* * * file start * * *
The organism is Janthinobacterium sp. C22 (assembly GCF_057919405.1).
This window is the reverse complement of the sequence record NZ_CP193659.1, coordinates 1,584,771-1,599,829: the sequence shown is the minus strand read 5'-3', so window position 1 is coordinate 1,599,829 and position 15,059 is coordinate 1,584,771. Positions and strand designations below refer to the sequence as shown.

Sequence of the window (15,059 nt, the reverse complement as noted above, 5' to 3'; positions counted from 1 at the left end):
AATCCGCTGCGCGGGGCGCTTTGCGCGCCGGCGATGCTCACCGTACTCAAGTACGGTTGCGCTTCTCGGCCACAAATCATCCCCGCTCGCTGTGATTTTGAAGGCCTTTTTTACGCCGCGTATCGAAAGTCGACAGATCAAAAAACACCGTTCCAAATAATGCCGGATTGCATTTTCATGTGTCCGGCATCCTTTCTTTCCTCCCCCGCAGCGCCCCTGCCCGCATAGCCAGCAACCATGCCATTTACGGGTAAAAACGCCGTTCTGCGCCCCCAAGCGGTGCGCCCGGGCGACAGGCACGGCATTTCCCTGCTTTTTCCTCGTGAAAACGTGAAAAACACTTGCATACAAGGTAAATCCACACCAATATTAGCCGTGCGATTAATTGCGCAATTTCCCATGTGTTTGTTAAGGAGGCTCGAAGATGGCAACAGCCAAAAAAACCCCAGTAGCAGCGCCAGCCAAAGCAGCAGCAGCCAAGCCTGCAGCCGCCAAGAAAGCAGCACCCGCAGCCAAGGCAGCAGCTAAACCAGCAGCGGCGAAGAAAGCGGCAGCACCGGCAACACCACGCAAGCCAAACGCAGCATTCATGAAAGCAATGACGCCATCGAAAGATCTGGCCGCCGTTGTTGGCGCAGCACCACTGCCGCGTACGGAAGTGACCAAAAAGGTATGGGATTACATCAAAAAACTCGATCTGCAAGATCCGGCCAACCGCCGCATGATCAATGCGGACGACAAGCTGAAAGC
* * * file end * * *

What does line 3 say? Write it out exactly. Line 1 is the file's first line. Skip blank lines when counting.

Sequence of the window (15,059 nt, the reverse complement as noted above, 5' to 3'; positions counted from 1 at the left end):